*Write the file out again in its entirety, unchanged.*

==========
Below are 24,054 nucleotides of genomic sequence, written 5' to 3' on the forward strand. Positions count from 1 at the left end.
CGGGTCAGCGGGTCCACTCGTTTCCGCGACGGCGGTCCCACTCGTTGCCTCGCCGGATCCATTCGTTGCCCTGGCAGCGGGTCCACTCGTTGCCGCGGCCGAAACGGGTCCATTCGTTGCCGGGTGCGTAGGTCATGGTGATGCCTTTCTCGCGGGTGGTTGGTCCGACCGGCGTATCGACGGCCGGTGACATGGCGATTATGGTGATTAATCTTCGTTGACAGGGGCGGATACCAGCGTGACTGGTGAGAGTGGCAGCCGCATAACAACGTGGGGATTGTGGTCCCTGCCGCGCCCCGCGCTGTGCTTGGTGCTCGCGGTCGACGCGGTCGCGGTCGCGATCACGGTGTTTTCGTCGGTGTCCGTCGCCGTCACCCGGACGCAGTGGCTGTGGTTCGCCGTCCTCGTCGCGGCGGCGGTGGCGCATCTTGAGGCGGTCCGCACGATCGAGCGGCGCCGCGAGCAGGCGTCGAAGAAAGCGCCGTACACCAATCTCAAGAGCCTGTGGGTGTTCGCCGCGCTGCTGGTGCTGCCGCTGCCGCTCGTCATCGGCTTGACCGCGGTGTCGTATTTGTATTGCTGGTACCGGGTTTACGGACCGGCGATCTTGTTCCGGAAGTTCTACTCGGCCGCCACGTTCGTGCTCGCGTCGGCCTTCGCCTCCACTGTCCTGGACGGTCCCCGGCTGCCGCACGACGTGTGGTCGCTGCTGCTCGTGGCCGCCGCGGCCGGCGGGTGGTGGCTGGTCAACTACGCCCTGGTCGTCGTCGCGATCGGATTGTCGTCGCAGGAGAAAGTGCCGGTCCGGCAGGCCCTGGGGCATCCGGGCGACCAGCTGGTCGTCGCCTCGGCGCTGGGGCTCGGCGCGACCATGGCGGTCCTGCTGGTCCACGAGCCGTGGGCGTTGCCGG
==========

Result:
Below are 24,054 nucleotides of genomic sequence, written 5' to 3' on the forward strand. Positions count from 1 at the left end.
CGGGTCAGCGGGTCCACTCGTTTCCGCGACGGCGGTCCCACTCGTTGCCTCGCCGGATCCATTCGTTGCCCTGGCAGCGGGTCCACTCGTTGCCGCGGCCGAAACGGGTCCATTCGTTGCCGGGTGCGTAGGTCATGGTGATGCCTTTCTCGCGGGTGGTTGGTCCGACCGGCGTATCGACGGCCGGTGACATGGCGATTATGGTGATTAATCTTCGTTGACAGGGGCGGATACCAGCGTGACTGGTGAGAGTGGCAGCCGCATAACAACGTGGGGATTGTGGTCCCTGCCGCGCCCCGCGCTGTGCTTGGTGCTCGCGGTCGACGCGGTCGCGGTCGCGATCACGGTGTTTTCGTCGGTGTCCGTCGCCGTCACCCGGACGCAGTGGCTGTGGTTCGCCGTCCTCGTCGCGGCGGCGGTGGCGCATCTTGAGGCGGTCCGCACGATCGAGCGGCGCCGCGAGCAGGCGTCGAAGAAAGCGCCGTACACCAATCTCAAGAGCCTGTGGGTGTTCGCCGCGCTGCTGGTGCTGCCGCTGCCGCTCGTCATCGGCTTGACCGCGGTGTCGTATTTGTATTGCTGGTACCGGGTTTACGGACCGGCGATCTTGTTCCGGAAGTTCTACTCGGCCGCCACGTTCGTGCTCGCGTCGGCCTTCGCCTCCACTGTCCTGGACGGTCCCCGGCTGCCGCACGACGTGTGGTCGCTGCTGCTCGTGGCCGCCGCGGCCGGCGGGTGGTGGCTGGTCAACTACGCCCTGGTCGTCGTCGCGATCGGATTGTCGTCGCAGGAGAAAGTGCCGGTCCGGCAGGCCCTGGGGCATCCGGGCGACCAGCTGGTCGTCGCCTCGGCGCTGGGGCTCGGCGCGACCATGGCGGTCCTGCTGGTCCACGAGCCGTGGGCGTTGCCGG